Speaker Nancy PelosiNancy PelosiTwo-thirds of Americans support banning lawmakers from trading stocks: poll The Hill's Morning Report - Presented by Facebook - Voting rights week for Democrats (again) Watch: Lawmakers, activists, family members call for voting rights legislation on MLK day MORE (D-Calif.) announced Thursday that the House will file a lawsuit to block President TrumpDonald TrumpTrump lawyers to Supreme Court: Jan. 6 committee 'will not be harmed by delay' Two House Democrats announce they won't seek reelection DiCaprio on climate change: 'Vote for people that are sane' MORE's national emergency declaration to build a wall along the southern border.
The move marks the latest effort by House Democrats to push back against Trump's use of federal money to construct a wall after lawmakers denied him those funds.
"The President's action clearly violates the Appropriations Clause by stealing from appropriated funds, an action that was not authorized by constitutional or statutory authority," Pelosi said in a statement. "Congress, as Article I – the first branch, co-equal to the other branches – must reassert its exclusive responsibilities reserved by the text of the Constitution and protect our system of checks and balances."
Congress passed a resolution to terminate Trump's emergency declaration, but the House last week failed to meet the necessary two-thirds threshold to override the president's veto, the first of his presidency. Fourteen Republicans, mostly centrists, voted with Democrats in the veto override attempt.
Democrats are now turning to the judicial system.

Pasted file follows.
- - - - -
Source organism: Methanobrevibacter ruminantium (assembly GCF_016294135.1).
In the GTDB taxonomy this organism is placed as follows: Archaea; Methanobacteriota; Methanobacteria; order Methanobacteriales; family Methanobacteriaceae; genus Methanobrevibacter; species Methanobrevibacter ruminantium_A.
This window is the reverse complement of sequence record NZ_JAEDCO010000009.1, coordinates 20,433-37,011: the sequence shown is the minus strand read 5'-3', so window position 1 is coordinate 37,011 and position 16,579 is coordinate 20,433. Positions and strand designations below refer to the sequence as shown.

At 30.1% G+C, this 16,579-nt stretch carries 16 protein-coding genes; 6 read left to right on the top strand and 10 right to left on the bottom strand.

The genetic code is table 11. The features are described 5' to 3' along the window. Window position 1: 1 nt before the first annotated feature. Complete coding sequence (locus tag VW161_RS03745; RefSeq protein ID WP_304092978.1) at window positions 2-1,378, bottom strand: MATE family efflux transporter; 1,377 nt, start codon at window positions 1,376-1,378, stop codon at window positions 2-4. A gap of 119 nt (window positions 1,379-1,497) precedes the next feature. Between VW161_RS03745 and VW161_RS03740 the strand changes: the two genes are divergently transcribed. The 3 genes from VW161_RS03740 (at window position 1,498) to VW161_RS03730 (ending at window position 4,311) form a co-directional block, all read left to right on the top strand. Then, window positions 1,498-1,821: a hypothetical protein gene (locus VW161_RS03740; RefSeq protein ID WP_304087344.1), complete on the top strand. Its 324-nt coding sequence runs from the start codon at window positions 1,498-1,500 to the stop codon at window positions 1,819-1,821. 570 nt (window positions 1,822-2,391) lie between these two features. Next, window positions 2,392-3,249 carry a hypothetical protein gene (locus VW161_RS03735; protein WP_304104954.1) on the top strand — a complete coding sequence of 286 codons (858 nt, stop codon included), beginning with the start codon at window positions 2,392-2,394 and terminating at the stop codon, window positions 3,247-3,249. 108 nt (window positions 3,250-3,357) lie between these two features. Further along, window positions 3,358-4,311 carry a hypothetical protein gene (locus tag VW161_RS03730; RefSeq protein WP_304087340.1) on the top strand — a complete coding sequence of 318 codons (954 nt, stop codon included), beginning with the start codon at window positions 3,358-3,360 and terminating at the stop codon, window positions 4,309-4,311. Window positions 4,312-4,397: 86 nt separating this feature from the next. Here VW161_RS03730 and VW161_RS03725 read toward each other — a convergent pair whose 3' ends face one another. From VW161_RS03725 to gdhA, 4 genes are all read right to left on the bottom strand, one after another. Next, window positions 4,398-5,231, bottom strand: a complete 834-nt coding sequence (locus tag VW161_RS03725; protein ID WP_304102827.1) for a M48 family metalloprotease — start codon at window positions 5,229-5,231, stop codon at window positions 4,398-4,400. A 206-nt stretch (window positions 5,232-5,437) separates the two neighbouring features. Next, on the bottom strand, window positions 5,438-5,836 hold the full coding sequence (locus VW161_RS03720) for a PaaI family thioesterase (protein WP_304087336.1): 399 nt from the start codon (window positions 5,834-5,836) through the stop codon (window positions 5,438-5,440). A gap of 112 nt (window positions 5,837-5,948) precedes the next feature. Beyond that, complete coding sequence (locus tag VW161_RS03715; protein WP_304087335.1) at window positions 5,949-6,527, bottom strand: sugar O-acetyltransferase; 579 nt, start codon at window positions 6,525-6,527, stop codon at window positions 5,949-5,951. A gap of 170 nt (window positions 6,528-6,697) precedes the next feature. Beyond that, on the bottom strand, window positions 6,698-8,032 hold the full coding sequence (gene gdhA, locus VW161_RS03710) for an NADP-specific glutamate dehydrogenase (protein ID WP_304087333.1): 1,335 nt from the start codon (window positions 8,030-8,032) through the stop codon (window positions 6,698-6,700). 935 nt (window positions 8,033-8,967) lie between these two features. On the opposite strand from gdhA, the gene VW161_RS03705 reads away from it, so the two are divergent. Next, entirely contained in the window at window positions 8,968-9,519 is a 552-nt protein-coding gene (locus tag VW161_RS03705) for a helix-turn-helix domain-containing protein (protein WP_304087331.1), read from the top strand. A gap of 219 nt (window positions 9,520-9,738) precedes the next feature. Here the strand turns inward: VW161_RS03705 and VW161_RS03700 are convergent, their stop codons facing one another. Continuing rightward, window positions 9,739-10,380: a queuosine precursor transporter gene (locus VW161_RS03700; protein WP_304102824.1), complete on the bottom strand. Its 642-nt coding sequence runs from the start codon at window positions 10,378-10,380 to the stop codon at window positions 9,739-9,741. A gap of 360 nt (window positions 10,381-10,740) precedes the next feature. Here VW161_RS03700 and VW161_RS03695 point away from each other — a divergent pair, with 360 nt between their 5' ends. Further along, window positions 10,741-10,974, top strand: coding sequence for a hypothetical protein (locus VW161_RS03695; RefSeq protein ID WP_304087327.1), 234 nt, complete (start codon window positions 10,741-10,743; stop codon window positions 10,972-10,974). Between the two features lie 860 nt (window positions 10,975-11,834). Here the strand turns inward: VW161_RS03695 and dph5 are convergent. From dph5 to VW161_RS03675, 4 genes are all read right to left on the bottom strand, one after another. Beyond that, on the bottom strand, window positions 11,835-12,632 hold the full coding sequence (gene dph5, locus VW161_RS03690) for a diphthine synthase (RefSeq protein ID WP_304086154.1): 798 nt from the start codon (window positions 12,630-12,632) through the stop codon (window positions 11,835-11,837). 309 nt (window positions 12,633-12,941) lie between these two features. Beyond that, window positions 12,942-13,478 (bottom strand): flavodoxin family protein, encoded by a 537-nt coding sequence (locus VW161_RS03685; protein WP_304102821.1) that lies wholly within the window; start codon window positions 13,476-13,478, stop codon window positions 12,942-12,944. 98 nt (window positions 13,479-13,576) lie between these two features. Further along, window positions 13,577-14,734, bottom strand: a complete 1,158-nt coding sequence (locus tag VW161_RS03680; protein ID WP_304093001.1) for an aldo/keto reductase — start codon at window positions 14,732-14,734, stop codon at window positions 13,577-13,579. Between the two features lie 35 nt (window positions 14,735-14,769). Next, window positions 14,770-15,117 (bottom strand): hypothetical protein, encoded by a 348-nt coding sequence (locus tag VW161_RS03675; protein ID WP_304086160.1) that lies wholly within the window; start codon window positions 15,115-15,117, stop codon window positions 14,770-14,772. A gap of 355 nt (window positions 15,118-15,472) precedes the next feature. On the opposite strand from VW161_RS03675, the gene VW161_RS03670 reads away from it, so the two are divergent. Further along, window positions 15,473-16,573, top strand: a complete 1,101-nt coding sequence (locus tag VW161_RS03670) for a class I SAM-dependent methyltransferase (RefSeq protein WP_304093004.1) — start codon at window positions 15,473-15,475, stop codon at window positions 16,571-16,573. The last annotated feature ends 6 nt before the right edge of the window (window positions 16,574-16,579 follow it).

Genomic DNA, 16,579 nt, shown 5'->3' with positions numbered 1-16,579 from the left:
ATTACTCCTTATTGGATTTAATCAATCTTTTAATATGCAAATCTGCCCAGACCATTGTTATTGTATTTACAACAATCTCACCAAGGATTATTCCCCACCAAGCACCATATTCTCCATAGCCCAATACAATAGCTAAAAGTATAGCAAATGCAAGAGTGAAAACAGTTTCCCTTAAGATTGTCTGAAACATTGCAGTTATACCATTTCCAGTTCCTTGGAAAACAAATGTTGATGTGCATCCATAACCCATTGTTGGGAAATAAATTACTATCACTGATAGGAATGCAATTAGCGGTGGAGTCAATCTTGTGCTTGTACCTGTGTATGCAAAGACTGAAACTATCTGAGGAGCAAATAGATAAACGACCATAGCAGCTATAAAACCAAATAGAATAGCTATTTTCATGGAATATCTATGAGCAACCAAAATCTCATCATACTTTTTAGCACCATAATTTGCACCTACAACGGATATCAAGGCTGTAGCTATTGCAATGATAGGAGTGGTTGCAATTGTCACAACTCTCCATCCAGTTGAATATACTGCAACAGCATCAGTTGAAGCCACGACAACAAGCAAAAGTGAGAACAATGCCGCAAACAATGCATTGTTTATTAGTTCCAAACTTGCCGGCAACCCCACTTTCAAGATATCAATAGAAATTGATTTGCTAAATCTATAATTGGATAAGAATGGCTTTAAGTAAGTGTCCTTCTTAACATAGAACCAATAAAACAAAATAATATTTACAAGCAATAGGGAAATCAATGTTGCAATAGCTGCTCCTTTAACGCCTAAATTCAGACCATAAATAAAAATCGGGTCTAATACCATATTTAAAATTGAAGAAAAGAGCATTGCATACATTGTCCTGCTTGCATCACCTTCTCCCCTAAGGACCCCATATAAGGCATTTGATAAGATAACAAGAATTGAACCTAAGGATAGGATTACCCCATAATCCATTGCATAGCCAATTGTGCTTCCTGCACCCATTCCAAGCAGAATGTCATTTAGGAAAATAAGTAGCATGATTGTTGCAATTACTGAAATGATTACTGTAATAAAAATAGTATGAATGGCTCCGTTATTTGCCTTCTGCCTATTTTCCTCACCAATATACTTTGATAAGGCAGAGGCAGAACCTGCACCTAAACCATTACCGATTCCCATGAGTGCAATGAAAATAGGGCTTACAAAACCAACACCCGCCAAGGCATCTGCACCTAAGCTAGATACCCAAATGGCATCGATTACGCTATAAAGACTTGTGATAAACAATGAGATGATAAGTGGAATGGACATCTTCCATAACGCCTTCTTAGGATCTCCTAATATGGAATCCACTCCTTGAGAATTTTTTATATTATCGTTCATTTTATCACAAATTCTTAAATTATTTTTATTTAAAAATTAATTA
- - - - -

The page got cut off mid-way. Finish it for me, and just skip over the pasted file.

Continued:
"The House will once again defend our Democracy and our Constitution, this time in the courts," Pelosi said. "No one is above the law or the Constitution, not even the President."
The Bipartisan Legal Advisory Group — an entity compromised of congressional leadership that oversees the House general counsel's office — voted Thursday to authorize the lawsuit on behalf of House Democrats.
Multiple lawsuits have already been filed to stop Trump's emergency declaration, including one led by California Attorney General Xavier BecerraXavier BecerraThe Hill's Morning Report - Biden to make voting rights play in Atlanta Democrats eager to fill power vacuum after Pelosi exit Overnight Health Care — Insurance will soon cover COVID-19 tests MORE (D) on behalf of 16 states.
Pelosi and Rep. Joaquin CastroJoaquin CastroFeehery: A better than even shot of flipping a Texas district Lawmakers call for investigation into proposed AT&T WarnerMedia, Discovery merger Israel says blacklisted NSO Group 'has nothing to do' with government policies MORE (D-Texas), the Congressional Hispanic Caucus chairman, said last week that they may force additional votes to block the emergency declaration, as is allowed every six months under the National Emergencies Act.
"In six months, the Congress will have another opportunity to put a stop to this President’s wrongdoing. We will continue to review all options to protect our Constitution and our Democracy from the President’s assault," Pelosi and Castro said in a joint statement after the House failed to override Trump's veto.